Lye – Cold Process soapmaking requires the use of lye. There’s absolutely no getting around it. One of the most difficult (and necessary) soapmaking ingredients to purchase online is lye, specifically Sodium Hydroxide (NaOH) for cold-process soapmaking (bars) and Potassium Hydroxide (KOH) for making liquid soaps and shampoos. Many soapmaking sites actually sell Lye, but require that customers pick it up personally. There are a few soapmaking supply companies that will ship lye. They include Summer Bee Meadows and Snowdrift Farm. Lye sold by Summer Bee Meadows can be found on their website or on E-Bay.
You can also purchase Red Devil Brand lye from your local grocery store. Read the label and make sure it is 100% sodium hydroxide. We have found that Red Devil Brand lye seems to be a stronger lye reaching a higher temperature than the usual 160F maximum. For this reason, we add the lye to water, tea or goat milk more slowly than we would the lye purchased from online suppliers. Both batches made with this lye have saponified quickly and easily and resulted in very successful bars of soap.
Rules of Lye
Use only lye-friendly equipment and supplies including
Stainless steel, hard plastic, heat resistant glass, and porcelain are the most commonly used.
Pouring and Mixing Lye
Whenever you pour lye into any liquid including water or milk, always pour the lye into the liquid. The immediate and drastic reaction of the lye with the liquid may cause a volcanic type eruption and can be very dangerous.
When you finish crafting soap, don’t forget to remove all traces of lye, except the unused lye that is to be stored in its original air-tight container. It is possible to mistake a solution of lye and water for carbonated water or just plain water and should this happen, there can be disastrous consequences. Store unused lye in a dry, airy space that is free of through-traffic and difficult, if not impossible for children or animals to reach. As a soapmaker, it is not unusual to become fairly relaxed and comfortable working with lye. However, that “ease of mind” attitude is most likely a direct result of practicing strict safety rules from the beginning. These should never be relaxed.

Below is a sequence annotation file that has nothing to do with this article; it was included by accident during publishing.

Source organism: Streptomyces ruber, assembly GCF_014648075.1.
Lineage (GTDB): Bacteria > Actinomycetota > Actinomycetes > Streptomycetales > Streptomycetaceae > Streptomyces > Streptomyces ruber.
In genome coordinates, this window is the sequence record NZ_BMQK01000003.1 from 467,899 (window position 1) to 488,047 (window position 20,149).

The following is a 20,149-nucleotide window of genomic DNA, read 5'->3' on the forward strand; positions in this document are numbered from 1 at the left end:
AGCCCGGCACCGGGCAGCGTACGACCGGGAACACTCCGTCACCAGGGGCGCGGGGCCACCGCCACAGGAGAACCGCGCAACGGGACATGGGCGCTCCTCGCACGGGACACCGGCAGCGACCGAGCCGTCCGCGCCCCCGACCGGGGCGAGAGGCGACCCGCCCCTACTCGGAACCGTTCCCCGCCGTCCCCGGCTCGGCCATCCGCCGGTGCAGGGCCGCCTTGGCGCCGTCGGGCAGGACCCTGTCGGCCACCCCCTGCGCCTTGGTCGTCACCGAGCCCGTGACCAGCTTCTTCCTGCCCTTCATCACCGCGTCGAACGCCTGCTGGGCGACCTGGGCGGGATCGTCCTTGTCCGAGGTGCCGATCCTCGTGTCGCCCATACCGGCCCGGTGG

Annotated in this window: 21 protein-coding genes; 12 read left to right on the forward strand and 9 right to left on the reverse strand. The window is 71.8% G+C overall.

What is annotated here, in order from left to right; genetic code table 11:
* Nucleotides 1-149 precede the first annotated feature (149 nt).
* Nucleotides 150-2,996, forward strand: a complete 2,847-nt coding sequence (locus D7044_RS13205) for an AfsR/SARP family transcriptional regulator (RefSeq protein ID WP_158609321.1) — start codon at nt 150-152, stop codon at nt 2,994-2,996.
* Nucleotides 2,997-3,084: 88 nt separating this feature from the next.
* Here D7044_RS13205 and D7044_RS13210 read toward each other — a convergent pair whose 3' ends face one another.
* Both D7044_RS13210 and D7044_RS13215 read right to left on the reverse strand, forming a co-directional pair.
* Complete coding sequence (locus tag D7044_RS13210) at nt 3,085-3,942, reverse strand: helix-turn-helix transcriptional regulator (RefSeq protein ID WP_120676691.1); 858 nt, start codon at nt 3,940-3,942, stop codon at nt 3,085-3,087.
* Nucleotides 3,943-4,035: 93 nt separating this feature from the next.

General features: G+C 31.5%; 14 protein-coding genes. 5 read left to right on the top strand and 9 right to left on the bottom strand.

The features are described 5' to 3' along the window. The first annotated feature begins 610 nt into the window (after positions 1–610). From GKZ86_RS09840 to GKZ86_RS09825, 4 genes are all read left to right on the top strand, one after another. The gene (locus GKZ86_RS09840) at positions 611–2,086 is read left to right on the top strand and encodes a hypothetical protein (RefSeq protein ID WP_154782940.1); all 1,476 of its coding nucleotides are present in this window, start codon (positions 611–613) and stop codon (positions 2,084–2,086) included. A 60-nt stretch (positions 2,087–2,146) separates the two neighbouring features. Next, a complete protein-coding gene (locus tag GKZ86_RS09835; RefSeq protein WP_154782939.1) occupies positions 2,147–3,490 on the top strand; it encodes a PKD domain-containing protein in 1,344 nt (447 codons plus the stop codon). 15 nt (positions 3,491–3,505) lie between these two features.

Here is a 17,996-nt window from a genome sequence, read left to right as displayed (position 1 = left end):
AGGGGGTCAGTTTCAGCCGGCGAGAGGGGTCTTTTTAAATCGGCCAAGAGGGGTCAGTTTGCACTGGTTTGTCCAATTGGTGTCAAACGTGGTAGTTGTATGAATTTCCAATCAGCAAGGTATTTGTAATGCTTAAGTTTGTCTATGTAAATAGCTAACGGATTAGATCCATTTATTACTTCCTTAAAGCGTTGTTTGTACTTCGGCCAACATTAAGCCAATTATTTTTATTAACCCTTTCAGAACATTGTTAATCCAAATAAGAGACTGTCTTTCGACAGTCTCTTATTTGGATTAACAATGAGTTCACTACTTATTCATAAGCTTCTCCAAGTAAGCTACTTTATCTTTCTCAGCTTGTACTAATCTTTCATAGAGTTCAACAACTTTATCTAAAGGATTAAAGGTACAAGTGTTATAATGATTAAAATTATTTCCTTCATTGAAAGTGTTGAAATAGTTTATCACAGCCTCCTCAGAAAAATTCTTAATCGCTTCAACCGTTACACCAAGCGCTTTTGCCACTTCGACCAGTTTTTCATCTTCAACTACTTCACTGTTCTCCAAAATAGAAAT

Use Safety Gear
Rubber gloves to reduce the risk of contact between skin and lye, goggles and face mask to protect eyes and lungs from fumes, and adequate clothing to cover exposed skin – including an apron.
Proactive Spill Control
A handy apple cider vinegar spritzer should be kept nearby to neutralize any lye spills or splashes that might occur despite following all necessary safety precautions.
Protect your Surfaces
Cover all at-risk surfaces in your work area with Newspaper, Plastic, or Freezer Wrap.
Again, remove any traces of lye or lye mixture from your work area – always. Clean up using Vinegar as a neutralizing agent and wash equipment thoroughly.
Lye, however dangerous, isn’t so bad if you take a proactive approach to safety at all times. No matter how comfortable you become working with this substance, you must never forget how dangerous it really is.